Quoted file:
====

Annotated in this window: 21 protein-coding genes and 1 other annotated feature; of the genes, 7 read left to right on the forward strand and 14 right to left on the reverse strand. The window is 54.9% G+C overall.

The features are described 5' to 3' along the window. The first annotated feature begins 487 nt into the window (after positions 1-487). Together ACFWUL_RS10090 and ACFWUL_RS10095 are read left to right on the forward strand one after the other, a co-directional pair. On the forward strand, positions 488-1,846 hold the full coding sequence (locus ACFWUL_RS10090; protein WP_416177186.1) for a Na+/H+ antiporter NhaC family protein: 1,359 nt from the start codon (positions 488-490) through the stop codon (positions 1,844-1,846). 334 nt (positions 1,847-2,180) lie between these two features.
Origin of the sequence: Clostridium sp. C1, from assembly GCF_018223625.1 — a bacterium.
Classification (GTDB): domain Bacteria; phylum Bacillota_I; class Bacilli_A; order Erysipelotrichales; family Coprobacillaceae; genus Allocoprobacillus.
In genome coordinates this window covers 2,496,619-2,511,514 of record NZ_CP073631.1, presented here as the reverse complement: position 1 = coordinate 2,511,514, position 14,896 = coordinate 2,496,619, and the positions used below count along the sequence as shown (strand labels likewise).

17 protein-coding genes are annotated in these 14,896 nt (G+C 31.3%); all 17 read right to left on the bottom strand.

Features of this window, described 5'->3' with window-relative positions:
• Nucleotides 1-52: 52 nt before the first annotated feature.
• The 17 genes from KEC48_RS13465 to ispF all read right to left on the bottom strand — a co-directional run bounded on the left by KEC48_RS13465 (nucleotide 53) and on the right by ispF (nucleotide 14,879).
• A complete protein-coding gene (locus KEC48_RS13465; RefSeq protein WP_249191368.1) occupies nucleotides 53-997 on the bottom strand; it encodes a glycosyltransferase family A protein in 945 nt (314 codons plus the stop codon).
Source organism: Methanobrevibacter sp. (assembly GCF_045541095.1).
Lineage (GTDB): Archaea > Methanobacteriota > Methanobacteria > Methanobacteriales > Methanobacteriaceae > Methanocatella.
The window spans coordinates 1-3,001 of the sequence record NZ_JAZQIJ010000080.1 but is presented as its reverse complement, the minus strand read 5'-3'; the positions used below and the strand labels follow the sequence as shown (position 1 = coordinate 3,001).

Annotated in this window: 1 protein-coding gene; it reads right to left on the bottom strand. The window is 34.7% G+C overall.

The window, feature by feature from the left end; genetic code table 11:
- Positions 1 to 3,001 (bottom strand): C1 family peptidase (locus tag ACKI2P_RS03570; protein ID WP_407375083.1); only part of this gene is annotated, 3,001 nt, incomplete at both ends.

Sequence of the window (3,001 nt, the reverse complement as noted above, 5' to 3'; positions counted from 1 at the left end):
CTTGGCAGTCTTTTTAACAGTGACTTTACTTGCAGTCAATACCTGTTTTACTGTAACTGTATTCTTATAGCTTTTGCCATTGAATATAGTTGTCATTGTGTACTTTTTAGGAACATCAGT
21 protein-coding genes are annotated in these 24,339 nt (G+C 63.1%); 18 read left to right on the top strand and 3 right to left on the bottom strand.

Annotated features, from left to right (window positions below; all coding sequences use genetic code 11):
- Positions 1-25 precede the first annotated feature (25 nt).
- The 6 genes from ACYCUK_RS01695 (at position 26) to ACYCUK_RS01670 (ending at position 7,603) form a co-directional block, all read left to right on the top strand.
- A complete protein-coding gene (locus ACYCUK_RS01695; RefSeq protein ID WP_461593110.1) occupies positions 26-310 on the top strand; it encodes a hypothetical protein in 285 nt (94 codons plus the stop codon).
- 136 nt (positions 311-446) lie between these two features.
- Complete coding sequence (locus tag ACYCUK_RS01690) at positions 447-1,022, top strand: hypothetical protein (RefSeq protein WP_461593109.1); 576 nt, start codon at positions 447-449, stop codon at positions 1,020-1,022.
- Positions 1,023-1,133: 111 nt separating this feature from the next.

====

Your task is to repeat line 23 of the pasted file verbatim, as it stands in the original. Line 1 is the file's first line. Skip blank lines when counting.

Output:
- A complete protein-coding gene (locus ACYCUK_RS01695; RefSeq protein ID WP_461593110.1) occupies positions 26-310 on the top strand; it encodes a hypothetical protein in 285 nt (94 codons plus the stop codon).